A print of a man striking a snake in front of a fireplace

Image credit: Wenceslaus Hollar, Czech Republic (1607 – 1677), Of the Husbandman and the Serpent, 17th century, etching, 10 1/8 x 7 7/8 inches, Gift of Nathan H. and Anna Creamer, in memory of their son George Louis Creamer, 79.1426.87. Copyright Regents of the University of Colorado. Photo: Jeff Wells. 

Persuasive Prints

February 6–March 21, 2020
Opening reception February 6, 5—7 p.m.

Prints from the CU Art Museum’s collection demonstrate how artists and printmakers combine image, text and technique to persuade viewers. Curated by graduate students in CU’s museum practicum seminar, this exhibition brings together engravings, etchings, lithographs and woodcuts created from the 1500s to today. While some of the works are designed to sway public opinion by expressing official or institutional views, others are more subtle in their approach, expressing personal opinion or perspective. In this cross section of images, the curators ask how do prints communicate with viewers? How has printmaking contributed overtime to a public dialogue?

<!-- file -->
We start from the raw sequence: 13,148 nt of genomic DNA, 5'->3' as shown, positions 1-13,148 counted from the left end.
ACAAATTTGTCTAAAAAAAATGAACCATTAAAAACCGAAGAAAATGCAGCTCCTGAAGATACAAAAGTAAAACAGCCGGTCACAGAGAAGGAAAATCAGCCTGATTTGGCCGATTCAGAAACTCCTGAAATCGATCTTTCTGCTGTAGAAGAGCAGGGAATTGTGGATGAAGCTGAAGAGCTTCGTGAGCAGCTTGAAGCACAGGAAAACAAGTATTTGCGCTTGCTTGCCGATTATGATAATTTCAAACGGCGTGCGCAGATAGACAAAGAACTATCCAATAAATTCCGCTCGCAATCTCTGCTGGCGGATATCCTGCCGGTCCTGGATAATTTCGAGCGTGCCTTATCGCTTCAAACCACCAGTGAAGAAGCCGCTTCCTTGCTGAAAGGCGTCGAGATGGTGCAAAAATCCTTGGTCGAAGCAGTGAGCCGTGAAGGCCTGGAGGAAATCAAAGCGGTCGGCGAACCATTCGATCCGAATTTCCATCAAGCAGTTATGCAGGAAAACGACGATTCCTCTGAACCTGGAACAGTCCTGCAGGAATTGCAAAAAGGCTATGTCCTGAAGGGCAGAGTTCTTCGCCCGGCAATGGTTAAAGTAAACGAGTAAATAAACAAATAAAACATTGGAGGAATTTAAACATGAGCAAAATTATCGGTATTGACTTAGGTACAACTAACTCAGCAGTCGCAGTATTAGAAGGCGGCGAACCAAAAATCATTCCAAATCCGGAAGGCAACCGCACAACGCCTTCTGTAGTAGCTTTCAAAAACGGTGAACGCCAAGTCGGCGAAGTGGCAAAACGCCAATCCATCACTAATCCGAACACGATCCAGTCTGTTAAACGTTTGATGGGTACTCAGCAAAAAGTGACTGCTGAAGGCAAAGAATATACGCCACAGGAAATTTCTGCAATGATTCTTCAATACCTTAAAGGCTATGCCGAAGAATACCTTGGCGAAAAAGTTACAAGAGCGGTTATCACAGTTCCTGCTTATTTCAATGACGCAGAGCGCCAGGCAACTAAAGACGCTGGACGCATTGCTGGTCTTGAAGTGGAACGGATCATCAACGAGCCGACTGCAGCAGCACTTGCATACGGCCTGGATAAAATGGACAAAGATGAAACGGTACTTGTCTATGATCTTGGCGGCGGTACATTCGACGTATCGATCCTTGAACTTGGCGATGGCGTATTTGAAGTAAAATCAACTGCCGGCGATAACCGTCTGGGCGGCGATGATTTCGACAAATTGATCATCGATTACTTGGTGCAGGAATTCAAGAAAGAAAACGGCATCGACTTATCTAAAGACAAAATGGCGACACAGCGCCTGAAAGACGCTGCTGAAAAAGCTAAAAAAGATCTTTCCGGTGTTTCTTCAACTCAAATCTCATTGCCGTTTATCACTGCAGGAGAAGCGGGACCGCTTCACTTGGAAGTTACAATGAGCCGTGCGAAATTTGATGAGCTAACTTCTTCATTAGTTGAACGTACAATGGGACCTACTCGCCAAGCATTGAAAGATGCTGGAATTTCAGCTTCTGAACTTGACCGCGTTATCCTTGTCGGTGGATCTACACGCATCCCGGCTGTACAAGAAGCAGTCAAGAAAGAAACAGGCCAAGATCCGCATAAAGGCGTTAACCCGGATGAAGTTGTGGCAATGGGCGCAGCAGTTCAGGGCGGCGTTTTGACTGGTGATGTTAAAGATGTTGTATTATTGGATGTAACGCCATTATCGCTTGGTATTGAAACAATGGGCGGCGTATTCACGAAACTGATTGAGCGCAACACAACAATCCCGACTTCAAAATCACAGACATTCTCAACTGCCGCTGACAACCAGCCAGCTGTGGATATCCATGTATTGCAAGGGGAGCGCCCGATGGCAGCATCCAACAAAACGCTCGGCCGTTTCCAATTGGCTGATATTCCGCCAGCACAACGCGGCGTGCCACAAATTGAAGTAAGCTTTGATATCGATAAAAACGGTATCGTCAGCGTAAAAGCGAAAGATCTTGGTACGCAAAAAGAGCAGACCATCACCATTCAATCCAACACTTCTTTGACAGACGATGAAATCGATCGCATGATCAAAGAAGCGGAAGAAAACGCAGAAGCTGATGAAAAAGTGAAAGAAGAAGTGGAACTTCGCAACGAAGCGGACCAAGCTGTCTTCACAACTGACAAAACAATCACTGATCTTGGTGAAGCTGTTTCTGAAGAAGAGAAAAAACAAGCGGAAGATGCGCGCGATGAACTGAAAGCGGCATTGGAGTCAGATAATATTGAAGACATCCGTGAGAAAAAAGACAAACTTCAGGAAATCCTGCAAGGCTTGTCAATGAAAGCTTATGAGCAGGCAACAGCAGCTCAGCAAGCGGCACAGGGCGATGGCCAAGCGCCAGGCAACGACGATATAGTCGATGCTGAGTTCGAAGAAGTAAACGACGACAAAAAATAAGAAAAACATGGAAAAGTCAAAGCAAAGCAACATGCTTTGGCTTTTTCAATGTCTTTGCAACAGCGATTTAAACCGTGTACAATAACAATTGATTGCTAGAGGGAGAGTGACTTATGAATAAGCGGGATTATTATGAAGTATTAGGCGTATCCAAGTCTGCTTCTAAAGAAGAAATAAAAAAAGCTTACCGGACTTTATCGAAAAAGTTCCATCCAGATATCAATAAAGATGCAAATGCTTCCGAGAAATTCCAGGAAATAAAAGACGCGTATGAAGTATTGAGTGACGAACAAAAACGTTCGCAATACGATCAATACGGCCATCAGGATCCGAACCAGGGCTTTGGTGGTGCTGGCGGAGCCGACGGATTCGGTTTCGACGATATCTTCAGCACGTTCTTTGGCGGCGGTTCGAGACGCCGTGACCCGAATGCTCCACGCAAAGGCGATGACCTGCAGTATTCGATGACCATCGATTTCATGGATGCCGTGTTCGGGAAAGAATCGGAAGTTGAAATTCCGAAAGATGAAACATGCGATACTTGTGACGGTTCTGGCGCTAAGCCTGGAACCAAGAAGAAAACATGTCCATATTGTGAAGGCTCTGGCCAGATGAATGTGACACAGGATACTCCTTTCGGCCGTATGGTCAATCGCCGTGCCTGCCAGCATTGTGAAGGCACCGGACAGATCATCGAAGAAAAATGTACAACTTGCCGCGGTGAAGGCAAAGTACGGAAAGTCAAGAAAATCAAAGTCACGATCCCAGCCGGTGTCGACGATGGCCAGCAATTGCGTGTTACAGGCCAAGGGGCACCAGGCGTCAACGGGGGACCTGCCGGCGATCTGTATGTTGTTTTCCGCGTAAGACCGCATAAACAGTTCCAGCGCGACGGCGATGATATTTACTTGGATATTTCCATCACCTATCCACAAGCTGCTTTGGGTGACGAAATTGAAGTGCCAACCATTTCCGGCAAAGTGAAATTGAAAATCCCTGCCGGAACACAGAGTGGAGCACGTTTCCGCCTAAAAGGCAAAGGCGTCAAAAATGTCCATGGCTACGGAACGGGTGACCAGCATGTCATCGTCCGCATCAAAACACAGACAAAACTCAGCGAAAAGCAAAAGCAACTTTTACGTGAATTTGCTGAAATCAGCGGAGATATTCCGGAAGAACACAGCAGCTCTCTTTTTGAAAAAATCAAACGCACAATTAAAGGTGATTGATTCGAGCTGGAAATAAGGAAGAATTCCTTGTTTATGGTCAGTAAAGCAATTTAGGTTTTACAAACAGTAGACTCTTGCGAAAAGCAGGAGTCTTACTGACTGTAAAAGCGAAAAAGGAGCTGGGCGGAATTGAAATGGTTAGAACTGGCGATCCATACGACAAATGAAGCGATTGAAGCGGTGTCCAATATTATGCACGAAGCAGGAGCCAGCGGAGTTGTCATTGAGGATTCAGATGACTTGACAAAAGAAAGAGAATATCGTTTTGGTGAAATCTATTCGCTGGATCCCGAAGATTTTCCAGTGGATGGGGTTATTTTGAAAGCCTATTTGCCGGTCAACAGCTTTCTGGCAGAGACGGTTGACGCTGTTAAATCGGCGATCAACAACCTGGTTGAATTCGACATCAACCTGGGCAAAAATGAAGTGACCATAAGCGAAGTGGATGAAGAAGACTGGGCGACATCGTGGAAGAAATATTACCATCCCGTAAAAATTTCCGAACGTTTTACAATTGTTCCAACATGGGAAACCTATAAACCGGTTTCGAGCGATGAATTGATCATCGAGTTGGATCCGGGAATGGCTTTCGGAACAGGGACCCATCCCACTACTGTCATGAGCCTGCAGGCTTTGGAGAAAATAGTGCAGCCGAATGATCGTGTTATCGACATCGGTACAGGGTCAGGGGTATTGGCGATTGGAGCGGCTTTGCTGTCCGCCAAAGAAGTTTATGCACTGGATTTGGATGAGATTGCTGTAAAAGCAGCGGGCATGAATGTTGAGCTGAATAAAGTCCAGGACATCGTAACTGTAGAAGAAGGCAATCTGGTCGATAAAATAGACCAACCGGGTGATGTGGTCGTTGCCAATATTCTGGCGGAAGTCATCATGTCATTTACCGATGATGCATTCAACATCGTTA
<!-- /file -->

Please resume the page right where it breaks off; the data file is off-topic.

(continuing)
Curated by graduate students: Allyson Burbeck, Alex Elliott, Kristin Enright, Avery Glassman, Taylor Hosford, Brittany Hughes, Ashley Muggli, Alexis Newton.

This exhibition and programming is generously supported by CU Boulder Student Arts and Cultural Enrichment fees and CU Art Museum members.

View a gallery of exhibition photos here.